Reserve your business username
An important part of the onboarding to the app is the selection of a username. While you don’t have to get it right straight, you only get one chance to change your username after this, so be wise with your choice.
Most people go with a variant of their actual name, so Dante St James is dantestjames. Your display name will be your real name as listed in your profile though, so in my case, I show up as Dante. But recently, I changed my username from dantestjames to digitaldante. The reason for this is that I want to show up in searches on Clubhouse that start with the word “digital.” While I don’t expect this to be a great number of searches or even a lot of extra followers, having the word digital in my username also helps to brand me as someone who works or is a thought-leaders in the digital world.
You may choose something closer to your work such as trainerpaul or beautybykate. Just bear in mind there’s only 15 characters to work with here, so you’ll be limited from going too deep down a username rabbit hole.
Create your Clubs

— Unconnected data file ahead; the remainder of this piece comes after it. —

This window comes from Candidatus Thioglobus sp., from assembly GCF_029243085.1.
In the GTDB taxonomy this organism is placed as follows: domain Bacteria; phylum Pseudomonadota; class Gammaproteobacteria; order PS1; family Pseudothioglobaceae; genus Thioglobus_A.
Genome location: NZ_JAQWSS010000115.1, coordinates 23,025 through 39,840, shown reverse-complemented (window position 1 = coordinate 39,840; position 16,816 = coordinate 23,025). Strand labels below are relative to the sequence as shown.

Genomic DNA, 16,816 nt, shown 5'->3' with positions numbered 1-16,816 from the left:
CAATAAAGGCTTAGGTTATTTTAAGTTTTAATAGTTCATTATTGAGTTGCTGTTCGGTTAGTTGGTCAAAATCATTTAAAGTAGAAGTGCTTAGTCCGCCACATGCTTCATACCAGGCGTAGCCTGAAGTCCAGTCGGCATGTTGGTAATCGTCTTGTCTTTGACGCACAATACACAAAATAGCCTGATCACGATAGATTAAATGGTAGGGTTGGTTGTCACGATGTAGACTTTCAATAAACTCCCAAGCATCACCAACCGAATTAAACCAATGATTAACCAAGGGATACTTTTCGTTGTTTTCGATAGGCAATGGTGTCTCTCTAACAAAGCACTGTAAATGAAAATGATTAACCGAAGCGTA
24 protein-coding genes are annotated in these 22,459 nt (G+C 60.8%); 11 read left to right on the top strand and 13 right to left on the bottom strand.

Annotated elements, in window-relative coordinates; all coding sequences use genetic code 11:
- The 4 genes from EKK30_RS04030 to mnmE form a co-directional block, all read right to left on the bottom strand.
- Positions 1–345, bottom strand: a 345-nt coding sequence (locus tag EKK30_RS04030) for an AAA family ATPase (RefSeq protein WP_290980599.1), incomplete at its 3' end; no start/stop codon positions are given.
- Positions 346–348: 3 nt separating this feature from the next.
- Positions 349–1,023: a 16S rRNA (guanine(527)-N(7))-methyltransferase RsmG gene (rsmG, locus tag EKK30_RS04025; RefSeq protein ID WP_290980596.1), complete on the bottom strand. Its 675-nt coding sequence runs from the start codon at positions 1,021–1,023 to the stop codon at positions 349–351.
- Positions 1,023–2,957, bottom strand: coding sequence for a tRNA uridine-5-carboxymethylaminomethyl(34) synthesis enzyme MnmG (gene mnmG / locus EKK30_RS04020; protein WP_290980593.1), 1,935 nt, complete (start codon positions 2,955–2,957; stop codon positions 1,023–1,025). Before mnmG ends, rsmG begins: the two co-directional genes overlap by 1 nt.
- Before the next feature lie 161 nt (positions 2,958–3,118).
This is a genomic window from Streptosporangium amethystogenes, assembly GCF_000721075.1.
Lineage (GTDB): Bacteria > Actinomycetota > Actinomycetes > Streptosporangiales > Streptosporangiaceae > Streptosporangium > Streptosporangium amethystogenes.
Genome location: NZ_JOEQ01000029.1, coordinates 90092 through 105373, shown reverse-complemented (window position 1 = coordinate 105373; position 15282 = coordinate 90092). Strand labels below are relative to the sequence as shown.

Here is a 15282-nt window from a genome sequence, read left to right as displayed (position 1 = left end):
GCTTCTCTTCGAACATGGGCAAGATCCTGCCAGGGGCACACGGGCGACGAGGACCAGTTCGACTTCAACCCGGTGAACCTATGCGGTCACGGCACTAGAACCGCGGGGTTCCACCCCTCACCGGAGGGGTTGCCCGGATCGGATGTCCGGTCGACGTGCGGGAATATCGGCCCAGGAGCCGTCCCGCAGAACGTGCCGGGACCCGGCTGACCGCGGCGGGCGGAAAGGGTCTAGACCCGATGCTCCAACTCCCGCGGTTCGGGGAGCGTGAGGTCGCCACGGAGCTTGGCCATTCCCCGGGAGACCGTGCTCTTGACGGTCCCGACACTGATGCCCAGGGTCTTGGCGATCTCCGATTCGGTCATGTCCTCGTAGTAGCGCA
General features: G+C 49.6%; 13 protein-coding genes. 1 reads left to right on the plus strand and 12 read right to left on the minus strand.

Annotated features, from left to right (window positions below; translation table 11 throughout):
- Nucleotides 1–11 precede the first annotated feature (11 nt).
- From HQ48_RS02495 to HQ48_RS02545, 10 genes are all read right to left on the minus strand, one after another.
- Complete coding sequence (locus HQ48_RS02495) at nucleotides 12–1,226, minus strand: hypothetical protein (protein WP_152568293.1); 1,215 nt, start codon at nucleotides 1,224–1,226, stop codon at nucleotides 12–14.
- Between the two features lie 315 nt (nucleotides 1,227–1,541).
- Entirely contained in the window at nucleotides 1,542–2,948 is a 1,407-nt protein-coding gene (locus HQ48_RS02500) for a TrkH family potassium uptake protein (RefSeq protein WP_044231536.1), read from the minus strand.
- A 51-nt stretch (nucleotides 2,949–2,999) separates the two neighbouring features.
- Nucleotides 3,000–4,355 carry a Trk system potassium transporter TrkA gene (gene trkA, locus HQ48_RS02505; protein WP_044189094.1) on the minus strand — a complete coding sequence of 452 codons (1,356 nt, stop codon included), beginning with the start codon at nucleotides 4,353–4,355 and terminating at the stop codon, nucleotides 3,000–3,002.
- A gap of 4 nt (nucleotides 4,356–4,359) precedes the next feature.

Even if you’re not ready to go with creating, promoting or starting rooms in a club yet, it’s important to reserve your real estate on Clubhouse.
Once you’re in the app, you have the chance to create, at least at the moment, two clubs per month. I expect this to be slowed down considerably once the app opens up beyond just iPhone users. However, this is your chance to create clubs around your business name, brand position, what you do, or what your niche is.
Of course, all the most generic club names are already gone. Content Marketing, Social Media, Personal Trainers, Australian Business, etc, they’ve already been snapped up. But your business name, your town, variations around your town, your industry within Australia, they all are ripe for the picking.
And while there’s not a huge number of Aussies on Clubhouse yet, there’s plenty of chances to grab something within your realm that mentions your town, state or even Australia in it.
Participate as a thought leader